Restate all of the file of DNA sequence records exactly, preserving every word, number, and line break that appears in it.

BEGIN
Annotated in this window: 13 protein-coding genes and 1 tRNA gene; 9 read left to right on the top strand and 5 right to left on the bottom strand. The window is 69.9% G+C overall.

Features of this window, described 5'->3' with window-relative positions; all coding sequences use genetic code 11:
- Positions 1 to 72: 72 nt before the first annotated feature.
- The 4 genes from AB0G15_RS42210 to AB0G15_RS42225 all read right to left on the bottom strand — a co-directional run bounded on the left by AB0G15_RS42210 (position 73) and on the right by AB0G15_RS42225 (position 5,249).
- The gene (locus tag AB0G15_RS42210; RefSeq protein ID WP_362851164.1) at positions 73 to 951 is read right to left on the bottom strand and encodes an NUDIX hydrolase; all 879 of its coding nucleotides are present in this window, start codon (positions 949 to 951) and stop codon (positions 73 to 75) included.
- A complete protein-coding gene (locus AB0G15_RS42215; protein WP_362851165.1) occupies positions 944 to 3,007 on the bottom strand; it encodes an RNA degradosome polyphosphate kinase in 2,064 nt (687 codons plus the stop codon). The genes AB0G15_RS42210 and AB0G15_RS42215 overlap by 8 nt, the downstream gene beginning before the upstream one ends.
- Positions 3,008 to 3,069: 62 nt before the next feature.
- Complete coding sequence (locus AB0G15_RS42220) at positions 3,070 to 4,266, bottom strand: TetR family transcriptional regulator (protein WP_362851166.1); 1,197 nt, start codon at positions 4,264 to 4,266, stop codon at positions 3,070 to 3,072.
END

Annotated in this window: 13 protein-coding genes and 1 tRNA gene; 9 read left to right on the top strand and 5 right to left on the bottom strand. The window is 69.9% G+C overall.

Features of this window, described 5'->3' with window-relative positions; all coding sequences use genetic code 11:
- Positions 1 to 72: 72 nt before the first annotated feature.
- The 4 genes from AB0G15_RS42210 to AB0G15_RS42225 all read right to left on the bottom strand — a co-directional run bounded on the left by AB0G15_RS42210 (position 73) and on the right by AB0G15_RS42225 (position 5,249).
- The gene (locus tag AB0G15_RS42210; RefSeq protein ID WP_362851164.1) at positions 73 to 951 is read right to left on the bottom strand and encodes an NUDIX hydrolase; all 879 of its coding nucleotides are present in this window, start codon (positions 949 to 951) and stop codon (positions 73 to 75) included.
- A complete protein-coding gene (locus AB0G15_RS42215; protein WP_362851165.1) occupies positions 944 to 3,007 on the bottom strand; it encodes an RNA degradosome polyphosphate kinase in 2,064 nt (687 codons plus the stop codon). The genes AB0G15_RS42210 and AB0G15_RS42215 overlap by 8 nt, the downstream gene beginning before the upstream one ends.
- Positions 3,008 to 3,069: 62 nt before the next feature.
- Complete coding sequence (locus AB0G15_RS42220) at positions 3,070 to 4,266, bottom strand: TetR family transcriptional regulator (protein WP_362851166.1); 1,197 nt, start codon at positions 4,264 to 4,266, stop codon at positions 3,070 to 3,072.